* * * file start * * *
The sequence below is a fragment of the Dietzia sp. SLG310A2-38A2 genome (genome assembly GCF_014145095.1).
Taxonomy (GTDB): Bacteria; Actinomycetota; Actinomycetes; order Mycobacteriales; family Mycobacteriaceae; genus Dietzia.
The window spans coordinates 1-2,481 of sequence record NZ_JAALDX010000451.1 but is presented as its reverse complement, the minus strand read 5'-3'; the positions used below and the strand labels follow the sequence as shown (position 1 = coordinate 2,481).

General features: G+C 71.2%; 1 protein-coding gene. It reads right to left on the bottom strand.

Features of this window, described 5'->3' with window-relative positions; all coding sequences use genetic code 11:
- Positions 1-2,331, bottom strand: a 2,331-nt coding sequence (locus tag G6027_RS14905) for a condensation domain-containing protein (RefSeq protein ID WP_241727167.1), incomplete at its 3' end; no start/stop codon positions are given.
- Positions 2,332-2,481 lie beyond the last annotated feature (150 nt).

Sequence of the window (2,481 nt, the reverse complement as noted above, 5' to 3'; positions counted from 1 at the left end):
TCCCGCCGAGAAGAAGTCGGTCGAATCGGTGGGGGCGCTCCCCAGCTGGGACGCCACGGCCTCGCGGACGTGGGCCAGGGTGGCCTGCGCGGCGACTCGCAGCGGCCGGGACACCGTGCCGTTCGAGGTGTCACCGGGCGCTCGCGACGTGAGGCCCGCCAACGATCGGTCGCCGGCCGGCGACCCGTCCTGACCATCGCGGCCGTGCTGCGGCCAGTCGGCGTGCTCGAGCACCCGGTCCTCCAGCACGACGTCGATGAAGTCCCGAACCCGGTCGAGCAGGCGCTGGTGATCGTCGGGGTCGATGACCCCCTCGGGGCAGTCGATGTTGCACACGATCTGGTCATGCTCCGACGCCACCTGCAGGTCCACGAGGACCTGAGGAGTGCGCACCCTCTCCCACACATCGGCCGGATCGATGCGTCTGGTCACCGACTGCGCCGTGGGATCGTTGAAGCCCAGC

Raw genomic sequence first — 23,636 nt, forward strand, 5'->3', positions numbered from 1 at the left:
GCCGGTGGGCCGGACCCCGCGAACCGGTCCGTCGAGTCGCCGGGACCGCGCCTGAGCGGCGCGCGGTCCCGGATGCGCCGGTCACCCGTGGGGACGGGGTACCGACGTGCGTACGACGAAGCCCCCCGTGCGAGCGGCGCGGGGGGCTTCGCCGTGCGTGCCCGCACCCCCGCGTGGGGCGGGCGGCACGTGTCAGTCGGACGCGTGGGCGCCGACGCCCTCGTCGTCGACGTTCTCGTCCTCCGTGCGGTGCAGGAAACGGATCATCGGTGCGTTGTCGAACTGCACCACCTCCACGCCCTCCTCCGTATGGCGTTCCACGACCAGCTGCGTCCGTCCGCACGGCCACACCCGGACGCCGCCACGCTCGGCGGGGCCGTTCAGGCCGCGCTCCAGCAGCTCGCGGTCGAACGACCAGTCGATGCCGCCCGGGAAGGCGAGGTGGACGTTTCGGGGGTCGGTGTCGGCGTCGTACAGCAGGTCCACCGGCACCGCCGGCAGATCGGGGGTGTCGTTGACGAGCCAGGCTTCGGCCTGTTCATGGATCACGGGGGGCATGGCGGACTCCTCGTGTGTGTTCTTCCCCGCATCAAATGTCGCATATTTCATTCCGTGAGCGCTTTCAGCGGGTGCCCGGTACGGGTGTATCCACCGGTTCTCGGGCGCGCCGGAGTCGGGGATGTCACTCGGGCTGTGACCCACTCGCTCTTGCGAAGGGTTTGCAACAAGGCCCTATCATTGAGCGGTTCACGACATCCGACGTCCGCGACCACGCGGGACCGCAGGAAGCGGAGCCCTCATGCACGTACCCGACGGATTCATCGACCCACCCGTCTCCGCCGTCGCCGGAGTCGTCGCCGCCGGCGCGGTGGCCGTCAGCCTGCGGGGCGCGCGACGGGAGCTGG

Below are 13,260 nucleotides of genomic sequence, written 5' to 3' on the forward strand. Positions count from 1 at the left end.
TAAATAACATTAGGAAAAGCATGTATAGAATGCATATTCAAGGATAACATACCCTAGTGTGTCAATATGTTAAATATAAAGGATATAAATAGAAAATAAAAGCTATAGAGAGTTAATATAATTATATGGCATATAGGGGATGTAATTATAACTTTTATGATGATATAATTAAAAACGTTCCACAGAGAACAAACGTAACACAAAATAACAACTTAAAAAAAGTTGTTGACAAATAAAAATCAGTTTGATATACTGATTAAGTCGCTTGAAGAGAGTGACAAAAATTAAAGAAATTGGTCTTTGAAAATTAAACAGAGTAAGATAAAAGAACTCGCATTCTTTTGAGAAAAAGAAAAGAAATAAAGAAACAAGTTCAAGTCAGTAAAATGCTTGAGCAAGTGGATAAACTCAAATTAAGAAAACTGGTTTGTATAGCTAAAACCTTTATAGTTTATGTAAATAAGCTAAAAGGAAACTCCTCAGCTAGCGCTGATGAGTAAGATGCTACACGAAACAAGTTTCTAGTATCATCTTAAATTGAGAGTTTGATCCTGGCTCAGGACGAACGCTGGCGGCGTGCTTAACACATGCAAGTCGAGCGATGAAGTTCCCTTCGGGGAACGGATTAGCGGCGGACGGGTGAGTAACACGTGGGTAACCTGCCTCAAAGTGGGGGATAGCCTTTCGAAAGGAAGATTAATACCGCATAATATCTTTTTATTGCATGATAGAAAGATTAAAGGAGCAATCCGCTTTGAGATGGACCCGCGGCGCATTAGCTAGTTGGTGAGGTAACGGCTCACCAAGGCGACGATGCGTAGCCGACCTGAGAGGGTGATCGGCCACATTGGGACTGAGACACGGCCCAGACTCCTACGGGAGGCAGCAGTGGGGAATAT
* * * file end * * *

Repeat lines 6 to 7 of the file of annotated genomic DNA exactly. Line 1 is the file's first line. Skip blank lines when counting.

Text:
- Positions 1-2,331, bottom strand: a 2,331-nt coding sequence (locus tag G6027_RS14905) for a condensation domain-containing protein (RefSeq protein ID WP_241727167.1), incomplete at its 3' end; no start/stop codon positions are given.
- Positions 2,332-2,481 lie beyond the last annotated feature (150 nt).